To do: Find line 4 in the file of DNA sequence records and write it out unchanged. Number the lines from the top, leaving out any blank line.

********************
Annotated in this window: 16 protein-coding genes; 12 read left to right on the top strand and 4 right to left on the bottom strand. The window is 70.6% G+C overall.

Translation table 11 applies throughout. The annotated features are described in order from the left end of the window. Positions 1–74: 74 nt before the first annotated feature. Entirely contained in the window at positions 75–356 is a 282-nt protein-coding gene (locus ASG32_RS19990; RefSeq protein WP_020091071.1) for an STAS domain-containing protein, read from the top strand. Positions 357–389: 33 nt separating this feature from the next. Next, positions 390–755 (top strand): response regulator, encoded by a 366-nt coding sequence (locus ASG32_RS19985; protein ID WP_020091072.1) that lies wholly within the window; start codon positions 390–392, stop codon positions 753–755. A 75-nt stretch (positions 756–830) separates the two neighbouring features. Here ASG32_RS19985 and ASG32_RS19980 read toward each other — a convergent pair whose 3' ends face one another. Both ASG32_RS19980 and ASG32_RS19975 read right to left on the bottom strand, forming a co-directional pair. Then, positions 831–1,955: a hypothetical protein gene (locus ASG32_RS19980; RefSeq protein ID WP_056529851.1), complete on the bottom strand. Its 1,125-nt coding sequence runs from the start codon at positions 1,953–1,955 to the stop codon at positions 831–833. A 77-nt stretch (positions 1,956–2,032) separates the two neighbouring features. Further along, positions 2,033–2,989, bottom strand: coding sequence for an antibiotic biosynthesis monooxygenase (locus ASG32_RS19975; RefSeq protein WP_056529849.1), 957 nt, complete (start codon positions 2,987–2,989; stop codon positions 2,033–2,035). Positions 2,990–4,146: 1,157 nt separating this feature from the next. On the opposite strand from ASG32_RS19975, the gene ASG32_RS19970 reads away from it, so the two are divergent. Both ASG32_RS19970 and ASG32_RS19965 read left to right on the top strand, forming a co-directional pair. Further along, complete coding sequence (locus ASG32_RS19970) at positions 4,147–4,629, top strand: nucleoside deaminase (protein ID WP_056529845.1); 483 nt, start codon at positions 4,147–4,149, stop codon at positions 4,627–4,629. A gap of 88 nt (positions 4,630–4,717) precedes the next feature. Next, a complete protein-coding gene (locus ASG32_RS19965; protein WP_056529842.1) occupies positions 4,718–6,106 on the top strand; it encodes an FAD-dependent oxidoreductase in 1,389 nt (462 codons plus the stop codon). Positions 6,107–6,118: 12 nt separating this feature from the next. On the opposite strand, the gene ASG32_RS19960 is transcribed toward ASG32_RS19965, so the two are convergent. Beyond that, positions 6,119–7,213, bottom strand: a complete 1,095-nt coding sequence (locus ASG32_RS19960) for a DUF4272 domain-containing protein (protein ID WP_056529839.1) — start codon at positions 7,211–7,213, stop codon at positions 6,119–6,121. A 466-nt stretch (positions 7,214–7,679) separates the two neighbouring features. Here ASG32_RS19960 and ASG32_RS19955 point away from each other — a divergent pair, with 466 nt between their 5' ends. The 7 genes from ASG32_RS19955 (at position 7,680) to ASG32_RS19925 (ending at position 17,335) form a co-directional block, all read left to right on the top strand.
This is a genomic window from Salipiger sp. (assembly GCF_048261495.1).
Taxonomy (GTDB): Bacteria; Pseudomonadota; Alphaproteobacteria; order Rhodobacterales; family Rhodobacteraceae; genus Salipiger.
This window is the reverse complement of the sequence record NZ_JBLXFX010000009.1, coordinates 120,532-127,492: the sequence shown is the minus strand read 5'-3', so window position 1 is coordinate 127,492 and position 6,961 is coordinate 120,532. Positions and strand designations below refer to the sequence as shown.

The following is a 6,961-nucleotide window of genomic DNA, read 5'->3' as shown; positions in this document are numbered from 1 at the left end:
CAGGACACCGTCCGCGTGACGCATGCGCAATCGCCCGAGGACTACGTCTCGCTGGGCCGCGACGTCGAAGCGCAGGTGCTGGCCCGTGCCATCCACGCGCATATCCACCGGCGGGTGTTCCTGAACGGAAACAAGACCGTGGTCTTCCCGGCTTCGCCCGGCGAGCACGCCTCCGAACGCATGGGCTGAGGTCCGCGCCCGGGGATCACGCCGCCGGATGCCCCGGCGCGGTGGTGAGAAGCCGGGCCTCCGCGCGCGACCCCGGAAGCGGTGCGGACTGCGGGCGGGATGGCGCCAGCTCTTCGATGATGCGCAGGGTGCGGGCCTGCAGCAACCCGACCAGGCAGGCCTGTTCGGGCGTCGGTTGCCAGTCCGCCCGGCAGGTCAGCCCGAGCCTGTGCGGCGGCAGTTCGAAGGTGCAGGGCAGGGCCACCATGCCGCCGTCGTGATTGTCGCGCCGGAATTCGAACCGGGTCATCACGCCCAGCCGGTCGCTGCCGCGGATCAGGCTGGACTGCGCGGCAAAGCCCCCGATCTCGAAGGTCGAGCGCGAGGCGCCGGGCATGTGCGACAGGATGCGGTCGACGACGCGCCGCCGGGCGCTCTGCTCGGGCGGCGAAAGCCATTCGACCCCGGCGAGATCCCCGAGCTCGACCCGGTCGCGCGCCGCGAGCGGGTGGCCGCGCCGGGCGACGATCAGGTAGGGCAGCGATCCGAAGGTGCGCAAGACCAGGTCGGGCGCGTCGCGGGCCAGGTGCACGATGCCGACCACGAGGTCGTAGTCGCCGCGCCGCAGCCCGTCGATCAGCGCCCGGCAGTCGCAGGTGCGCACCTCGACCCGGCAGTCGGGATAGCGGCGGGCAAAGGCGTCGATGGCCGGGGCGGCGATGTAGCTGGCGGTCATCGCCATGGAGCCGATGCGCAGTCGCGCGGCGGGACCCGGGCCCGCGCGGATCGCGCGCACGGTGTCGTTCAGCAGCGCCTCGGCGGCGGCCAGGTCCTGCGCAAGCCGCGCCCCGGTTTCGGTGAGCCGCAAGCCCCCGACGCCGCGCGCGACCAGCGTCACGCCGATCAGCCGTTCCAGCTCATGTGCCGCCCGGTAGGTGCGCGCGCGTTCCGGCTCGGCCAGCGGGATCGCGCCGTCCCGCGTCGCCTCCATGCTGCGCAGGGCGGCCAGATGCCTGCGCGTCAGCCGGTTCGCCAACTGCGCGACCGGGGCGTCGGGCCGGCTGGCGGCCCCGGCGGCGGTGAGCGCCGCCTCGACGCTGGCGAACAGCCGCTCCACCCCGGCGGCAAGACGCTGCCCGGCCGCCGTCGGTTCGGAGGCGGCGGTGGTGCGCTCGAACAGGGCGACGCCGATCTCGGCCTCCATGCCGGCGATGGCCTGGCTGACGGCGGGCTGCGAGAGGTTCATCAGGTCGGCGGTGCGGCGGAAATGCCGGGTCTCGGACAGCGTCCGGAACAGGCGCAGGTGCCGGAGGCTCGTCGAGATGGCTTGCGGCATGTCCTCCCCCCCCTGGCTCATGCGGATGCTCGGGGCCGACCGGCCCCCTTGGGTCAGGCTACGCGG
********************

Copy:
Taxonomy (GTDB): Bacteria; Pseudomonadota; Alphaproteobacteria; order Rhodobacterales; family Rhodobacteraceae; genus Salipiger.